Bull snakes are preditors to rattlesnakes. Bull snakes are good. Rattlesnakes are not so good.

CALL 911 if you or another human are bitten by a rattlesnake.

Colorado Parks and Wildlife is sharing safety information on rattlesnakes with the public for awareness in an instance a person, or even your dog, is bitten. 
What to do, and not to do, if bitten by a rattlesnake

Colorado Outdoors - the Podcast for Colorado Parks and Wildlife
1.28 - Rattlesnakes - April 27, 2022

If your pet gets bitten remain calm and seek medical attention. 
Take a bitten dog to:
 - Aspen Meadow Veterinary Specialists (open 24/7) 104 S. Main Street, Longmont, 303-678-8844 
 - Lyons Veterinary Clinic (business hours Monday-Saturday) 412 High Street, Lyons, 303-823-6767 

Estes Park Medical Center and Estes Park veterinary clinics do not have antivenom because the elevation is too high for rattlesnakes. 

The Prairie Rattlesnake 

The Bullsnake

Diffuse Knapweed

Diffuse knapweed is categorized as a noxious weed in our area, for example, by the Estes Land Stewardship Association. It is also on the Colorado Department of Agriculture’s noxious week “LIST B” - weeds for which the State "implements … management plans designed to stop the continued spread.”

Diffuse knapweed is a so-called “biennial” plant - it takes the form of a low rosette-shaped cluster in its first year, and then grows vertically in its second year, producing flowers and seeds before it dies at the end of that second summer.

Flat, rosette-shaped first-year plant emerging.

Rosette first-year plant postemergence.

Erect second-year plant before forming flower heads
(pine cone for scale).

How to Remove Diffuse Knapweed

At our elevation here in Pinewood Springs, knapweed is already up and growing. And now is a great time to get the emerging plants out of your life. They are relatively easy to pull out especially since we’ve had a decent amount of rain recently.

Recommended removal technique:

If second-year plants are growing in good organic soil, it is often possible to pull them completely out by grasping them with both hands at the base of the main stem and pulling steadily upward.

First-year plants are not amenable to this technique because they have a leaf arrangement that lies close to the ground without any stem to grab.

However, by using a common hand weeding tool, both first- and second-year plants can be readily extracted from the ground as follows:

1. Place the tool in a threatening position close to the plant.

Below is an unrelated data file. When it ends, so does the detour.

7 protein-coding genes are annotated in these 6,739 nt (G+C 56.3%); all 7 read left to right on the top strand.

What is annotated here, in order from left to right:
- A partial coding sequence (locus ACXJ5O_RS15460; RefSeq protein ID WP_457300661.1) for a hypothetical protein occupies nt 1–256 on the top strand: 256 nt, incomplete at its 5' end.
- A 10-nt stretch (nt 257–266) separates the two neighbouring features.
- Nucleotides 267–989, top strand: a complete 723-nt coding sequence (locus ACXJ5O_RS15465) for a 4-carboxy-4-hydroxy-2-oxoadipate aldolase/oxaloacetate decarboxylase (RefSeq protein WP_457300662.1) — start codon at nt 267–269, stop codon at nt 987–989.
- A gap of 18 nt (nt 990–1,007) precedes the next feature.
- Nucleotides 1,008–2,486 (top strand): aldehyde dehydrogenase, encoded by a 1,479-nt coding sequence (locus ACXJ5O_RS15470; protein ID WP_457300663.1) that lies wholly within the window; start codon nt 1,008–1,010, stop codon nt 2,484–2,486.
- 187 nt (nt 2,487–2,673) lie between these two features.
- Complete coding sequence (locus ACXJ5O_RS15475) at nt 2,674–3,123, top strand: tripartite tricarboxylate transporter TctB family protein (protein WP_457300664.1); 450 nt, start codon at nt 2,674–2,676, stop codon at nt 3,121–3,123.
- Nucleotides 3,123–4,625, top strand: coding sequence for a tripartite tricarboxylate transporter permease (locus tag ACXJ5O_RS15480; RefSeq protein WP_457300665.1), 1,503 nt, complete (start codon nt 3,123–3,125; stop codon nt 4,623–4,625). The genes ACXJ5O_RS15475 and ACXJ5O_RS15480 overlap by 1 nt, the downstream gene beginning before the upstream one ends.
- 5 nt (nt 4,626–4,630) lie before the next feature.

2. Insert the tool into the soil about 2 inches from the base of the plant.

Push it straight down as far as you can. Along a road or driveway edge, you may need to wiggle the tool as you push it in to guide it around gravel and stones.

3. Move the handle of the tool away from the plant so that the tip of the tool that is in the ground is pushed towards the center of the plant.

What we are trying to do is to pop the deep taproot out of the ground.

4. If your technique is good, you may feel the whole plant release from the ground.

Grasp first-year plants at the center of the rosette, and second-year plants at the base of the main stalk, and pull smoothly upward.

You should get the whole root system still attached to the plant.

5. Express your contempt for this noxious weed by tossing it into the middle of the road where it can be run over and wither and die in the sun.

Please note that this last step will not work if the plant has already formed mature flower heads - it will just use its remaining energy to go to seed.

Instead, if you are harvesting plants that already have set flowers, put them in a plastic garbage bag and dispose of them in a way that will not release the seeds back into the environment.

Pinewood Community Church

Pinewood Springs Community Church
260 Button Rock Road
Lyons, CO 80540
(303) 823-6272

Sunday worship is at 10:00 AM with coffee and conversation following in Fellowship Hall.
Everyone is always welcome!

How to be a Good Neighbor in Pinewood Springs

Article by Diane Emerson, PWS Resident

The Big Ponderosa Pine

Ever wonder how old the trees are in Pinewood? The wind blew down the big ponderosa that stood guard at the Seneca Bridge. Several neighbors in the bridge area came together and cleaned up the mess. Donn Fairbank took the time to count the tree rings. The tree was 114 years old.